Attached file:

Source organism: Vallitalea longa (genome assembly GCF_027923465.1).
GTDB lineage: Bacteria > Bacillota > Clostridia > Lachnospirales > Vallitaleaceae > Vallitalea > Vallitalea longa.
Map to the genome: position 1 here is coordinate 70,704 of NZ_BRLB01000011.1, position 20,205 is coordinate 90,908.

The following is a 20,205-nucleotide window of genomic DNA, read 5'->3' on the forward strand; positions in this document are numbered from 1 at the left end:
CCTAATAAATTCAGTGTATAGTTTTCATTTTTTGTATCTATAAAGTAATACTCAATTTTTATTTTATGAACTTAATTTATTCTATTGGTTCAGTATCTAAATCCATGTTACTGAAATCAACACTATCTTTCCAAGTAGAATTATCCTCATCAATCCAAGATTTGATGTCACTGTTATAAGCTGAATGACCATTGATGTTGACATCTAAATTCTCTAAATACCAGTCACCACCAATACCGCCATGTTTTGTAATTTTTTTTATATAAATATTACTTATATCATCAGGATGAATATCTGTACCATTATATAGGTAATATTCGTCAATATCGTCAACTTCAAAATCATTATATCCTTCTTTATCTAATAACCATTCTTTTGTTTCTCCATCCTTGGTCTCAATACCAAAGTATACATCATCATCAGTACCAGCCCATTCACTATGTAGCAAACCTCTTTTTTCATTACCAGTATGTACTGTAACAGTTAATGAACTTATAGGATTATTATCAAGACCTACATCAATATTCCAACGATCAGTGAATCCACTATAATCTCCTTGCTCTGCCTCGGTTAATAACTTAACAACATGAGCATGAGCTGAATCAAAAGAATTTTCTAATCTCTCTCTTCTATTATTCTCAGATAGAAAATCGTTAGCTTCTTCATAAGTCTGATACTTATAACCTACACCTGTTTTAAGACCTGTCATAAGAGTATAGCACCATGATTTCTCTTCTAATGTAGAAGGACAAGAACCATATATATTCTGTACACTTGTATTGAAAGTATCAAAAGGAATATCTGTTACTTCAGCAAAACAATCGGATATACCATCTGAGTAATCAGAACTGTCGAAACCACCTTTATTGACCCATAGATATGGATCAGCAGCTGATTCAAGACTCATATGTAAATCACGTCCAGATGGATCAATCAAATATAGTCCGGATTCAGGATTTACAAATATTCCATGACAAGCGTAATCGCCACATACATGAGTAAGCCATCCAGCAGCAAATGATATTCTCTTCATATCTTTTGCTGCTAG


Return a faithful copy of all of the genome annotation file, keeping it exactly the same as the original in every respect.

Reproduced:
Source organism: Vallitalea longa (genome assembly GCF_027923465.1).
GTDB lineage: Bacteria > Bacillota > Clostridia > Lachnospirales > Vallitaleaceae > Vallitalea > Vallitalea longa.
Map to the genome: position 1 here is coordinate 70,704 of NZ_BRLB01000011.1, position 20,205 is coordinate 90,908.

The following is a 20,205-nucleotide window of genomic DNA, read 5'->3' on the forward strand; positions in this document are numbered from 1 at the left end:
CCTAATAAATTCAGTGTATAGTTTTCATTTTTTGTATCTATAAAGTAATACTCAATTTTTATTTTATGAACTTAATTTATTCTATTGGTTCAGTATCTAAATCCATGTTACTGAAATCAACACTATCTTTCCAAGTAGAATTATCCTCATCAATCCAAGATTTGATGTCACTGTTATAAGCTGAATGACCATTGATGTTGACATCTAAATTCTCTAAATACCAGTCACCACCAATACCGCCATGTTTTGTAATTTTTTTTATATAAATATTACTTATATCATCAGGATGAATATCTGTACCATTATATAGGTAATATTCGTCAATATCGTCAACTTCAAAATCATTATATCCTTCTTTATCTAATAACCATTCTTTTGTTTCTCCATCCTTGGTCTCAATACCAAAGTATACATCATCATCAGTACCAGCCCATTCACTATGTAGCAAACCTCTTTTTTCATTACCAGTATGTACTGTAACAGTTAATGAACTTATAGGATTATTATCAAGACCTACATCAATATTCCAACGATCAGTGAATCCACTATAATCTCCTTGCTCTGCCTCGGTTAATAACTTAACAACATGAGCATGAGCTGAATCAAAAGAATTTTCTAATCTCTCTCTTCTATTATTCTCAGATAGAAAATCGTTAGCTTCTTCATAAGTCTGATACTTATAACCTACACCTGTTTTAAGACCTGTCATAAGAGTATAGCACCATGATTTCTCTTCTAATGTAGAAGGACAAGAACCATATATATTCTGTACACTTGTATTGAAAGTATCAAAAGGAATATCTGTTACTTCAGCAAAACAATCGGATATACCATCTGAGTAATCAGAACTGTCGAAACCACCTTTATTGACCCATAGATATGGATCAGCAGCTGATTCAAGACTCATATGTAAATCACGTCCAGATGGATCAATCAAATATAGTCCGGATTCAGGATTTACAAATATTCCATGACAAGCGTAATCGCCACATACATGAGTAAGCCATCCAGCAGCAAATGATATTCTCTTCATATCTTTTGCTGCTAG